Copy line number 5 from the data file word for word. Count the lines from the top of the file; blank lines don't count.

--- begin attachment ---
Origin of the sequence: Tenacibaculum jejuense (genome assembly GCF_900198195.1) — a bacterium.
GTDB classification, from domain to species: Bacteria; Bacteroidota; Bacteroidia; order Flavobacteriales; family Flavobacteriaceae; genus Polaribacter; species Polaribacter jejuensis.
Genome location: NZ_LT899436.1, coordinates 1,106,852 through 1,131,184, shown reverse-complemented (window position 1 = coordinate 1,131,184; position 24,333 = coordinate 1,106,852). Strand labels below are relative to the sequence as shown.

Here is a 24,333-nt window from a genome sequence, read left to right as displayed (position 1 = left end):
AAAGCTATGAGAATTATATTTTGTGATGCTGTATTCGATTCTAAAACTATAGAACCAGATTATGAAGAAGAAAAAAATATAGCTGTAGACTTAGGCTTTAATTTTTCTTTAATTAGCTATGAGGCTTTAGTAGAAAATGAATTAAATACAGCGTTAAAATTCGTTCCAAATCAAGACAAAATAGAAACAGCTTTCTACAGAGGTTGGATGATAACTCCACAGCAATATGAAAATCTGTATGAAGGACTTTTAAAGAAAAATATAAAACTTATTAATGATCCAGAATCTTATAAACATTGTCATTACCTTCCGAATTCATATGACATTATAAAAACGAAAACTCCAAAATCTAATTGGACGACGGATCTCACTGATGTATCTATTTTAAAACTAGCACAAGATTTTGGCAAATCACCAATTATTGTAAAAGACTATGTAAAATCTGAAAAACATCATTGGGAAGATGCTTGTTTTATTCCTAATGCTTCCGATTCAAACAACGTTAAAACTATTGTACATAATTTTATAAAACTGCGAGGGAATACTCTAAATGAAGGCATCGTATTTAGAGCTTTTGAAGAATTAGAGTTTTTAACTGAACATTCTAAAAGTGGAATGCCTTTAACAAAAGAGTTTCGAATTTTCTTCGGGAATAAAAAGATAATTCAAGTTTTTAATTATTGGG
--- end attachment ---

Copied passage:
AAAGCTATGAGAATTATATTTTGTGATGCTGTATTCGATTCTAAAACTATAGAACCAGATTATGAAGAAGAAAAAAATATAGCTGTAGACTTAGGCTTTAATTTTTCTTTAATTAGCTATGAGGCTTTAGTAGAAAATGAATTAAATACAGCGTTAAAATTCGTTCCAAATCAAGACAAAATAGAAACAGCTTTCTACAGAGGTTGGATGATAACTCCACAGCAATATGAAAATCTGTATGAAGGACTTTTAAAGAAAAATATAAAACTTATTAATGATCCAGAATCTTATAAACATTGTCATTACCTTCCGAATTCATATGACATTATAAAAACGAAAACTCCAAAATCTAATTGGACGACGGATCTCACTGATGTATCTATTTTAAAACTAGCACAAGATTTTGGCAAATCACCAATTATTGTAAAAGACTATGTAAAATCTGAAAAACATCATTGGGAAGATGCTTGTTTTATTCCTAATGCTTCCGATTCAAACAACGTTAAAACTATTGTACATAATTTTATAAAACTGCGAGGGAATACTCTAAATGAAGGCATCGTATTTAGAGCTTTTGAAGAATTAGAGTTTTTAACTGAACATTCTAAAAGTGGAATGCCTTTAACAAAAGAGTTTCGAATTTTCTTCGGGAATAAAAAGATAATTCAAGTTTTTAATTATTGGG